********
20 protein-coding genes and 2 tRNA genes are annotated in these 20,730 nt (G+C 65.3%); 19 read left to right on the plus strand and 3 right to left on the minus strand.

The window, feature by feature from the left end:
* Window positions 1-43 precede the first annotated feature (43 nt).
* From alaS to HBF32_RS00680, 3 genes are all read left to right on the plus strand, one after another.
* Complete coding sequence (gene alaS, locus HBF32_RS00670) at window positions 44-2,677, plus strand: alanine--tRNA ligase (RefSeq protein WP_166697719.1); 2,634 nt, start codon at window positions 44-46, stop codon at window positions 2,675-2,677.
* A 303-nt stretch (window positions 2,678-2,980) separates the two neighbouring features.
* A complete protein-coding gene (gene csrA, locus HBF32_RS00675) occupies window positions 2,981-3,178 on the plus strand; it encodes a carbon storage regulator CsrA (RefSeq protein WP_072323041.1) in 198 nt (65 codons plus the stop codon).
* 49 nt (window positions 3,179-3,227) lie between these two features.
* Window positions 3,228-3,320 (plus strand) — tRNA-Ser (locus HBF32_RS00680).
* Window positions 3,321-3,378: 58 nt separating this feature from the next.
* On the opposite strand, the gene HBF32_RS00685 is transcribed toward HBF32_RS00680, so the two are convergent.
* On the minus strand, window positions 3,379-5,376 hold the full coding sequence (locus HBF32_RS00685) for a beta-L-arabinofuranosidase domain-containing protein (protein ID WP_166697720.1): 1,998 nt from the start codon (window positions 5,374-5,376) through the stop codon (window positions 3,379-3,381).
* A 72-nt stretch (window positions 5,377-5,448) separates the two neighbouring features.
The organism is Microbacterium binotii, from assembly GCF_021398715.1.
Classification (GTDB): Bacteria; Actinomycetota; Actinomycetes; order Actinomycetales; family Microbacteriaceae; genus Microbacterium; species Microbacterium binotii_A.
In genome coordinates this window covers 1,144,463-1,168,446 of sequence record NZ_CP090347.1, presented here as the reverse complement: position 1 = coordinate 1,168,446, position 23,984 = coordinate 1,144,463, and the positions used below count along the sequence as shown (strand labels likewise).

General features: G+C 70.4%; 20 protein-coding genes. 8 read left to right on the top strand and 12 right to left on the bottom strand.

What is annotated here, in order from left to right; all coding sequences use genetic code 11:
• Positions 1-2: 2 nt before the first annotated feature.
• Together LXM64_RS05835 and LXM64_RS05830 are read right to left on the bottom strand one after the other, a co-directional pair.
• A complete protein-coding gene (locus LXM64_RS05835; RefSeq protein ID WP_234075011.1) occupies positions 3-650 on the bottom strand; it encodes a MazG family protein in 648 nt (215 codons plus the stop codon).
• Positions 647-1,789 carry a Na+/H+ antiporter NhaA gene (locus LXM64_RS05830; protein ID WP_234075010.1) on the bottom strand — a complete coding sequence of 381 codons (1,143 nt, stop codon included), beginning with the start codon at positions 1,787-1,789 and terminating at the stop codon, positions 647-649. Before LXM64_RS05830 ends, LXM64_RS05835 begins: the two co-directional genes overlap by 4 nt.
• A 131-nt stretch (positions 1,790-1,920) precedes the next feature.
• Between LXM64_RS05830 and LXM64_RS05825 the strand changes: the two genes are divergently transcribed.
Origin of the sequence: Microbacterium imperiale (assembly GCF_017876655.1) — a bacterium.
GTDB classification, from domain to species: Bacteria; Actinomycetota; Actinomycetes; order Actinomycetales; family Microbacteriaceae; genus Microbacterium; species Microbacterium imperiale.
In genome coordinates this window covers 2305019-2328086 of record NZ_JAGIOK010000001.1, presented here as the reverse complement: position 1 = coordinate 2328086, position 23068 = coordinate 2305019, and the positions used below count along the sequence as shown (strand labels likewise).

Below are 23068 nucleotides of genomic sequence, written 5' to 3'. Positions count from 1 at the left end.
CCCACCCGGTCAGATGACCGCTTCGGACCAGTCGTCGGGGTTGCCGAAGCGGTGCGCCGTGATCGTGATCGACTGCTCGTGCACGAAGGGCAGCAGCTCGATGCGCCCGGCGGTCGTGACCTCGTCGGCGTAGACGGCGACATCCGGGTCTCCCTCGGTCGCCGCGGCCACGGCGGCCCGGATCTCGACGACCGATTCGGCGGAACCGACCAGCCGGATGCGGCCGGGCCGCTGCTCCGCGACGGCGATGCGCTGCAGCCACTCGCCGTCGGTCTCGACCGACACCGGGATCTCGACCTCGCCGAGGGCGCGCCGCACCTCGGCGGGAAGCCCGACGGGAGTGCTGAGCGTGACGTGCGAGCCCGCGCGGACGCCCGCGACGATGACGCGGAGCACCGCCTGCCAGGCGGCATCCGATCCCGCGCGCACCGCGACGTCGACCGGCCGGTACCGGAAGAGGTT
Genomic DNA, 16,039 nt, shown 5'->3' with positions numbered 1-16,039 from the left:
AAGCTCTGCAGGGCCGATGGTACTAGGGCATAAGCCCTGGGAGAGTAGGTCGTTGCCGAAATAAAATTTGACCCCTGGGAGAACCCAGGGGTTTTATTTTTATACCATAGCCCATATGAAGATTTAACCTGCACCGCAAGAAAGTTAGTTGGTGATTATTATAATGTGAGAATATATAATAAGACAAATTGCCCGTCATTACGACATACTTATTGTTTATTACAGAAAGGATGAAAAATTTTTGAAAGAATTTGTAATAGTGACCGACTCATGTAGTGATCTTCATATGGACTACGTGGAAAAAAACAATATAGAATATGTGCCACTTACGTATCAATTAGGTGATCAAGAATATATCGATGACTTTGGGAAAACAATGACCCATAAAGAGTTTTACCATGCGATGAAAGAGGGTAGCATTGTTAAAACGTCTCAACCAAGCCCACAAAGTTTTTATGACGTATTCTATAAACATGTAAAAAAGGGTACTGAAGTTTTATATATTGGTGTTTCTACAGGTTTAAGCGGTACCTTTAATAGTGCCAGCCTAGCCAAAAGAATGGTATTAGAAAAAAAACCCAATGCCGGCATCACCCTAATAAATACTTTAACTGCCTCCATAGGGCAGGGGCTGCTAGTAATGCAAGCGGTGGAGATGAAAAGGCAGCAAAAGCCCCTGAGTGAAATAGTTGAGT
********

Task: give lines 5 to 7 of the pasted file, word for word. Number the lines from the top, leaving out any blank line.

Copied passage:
* Complete coding sequence (gene alaS, locus HBF32_RS00670) at window positions 44-2,677, plus strand: alanine--tRNA ligase (RefSeq protein WP_166697719.1); 2,634 nt, start codon at window positions 44-46, stop codon at window positions 2,675-2,677.
* A 303-nt stretch (window positions 2,678-2,980) separates the two neighbouring features.
* A complete protein-coding gene (gene csrA, locus HBF32_RS00675) occupies window positions 2,981-3,178 on the plus strand; it encodes a carbon storage regulator CsrA (RefSeq protein WP_072323041.1) in 198 nt (65 codons plus the stop codon).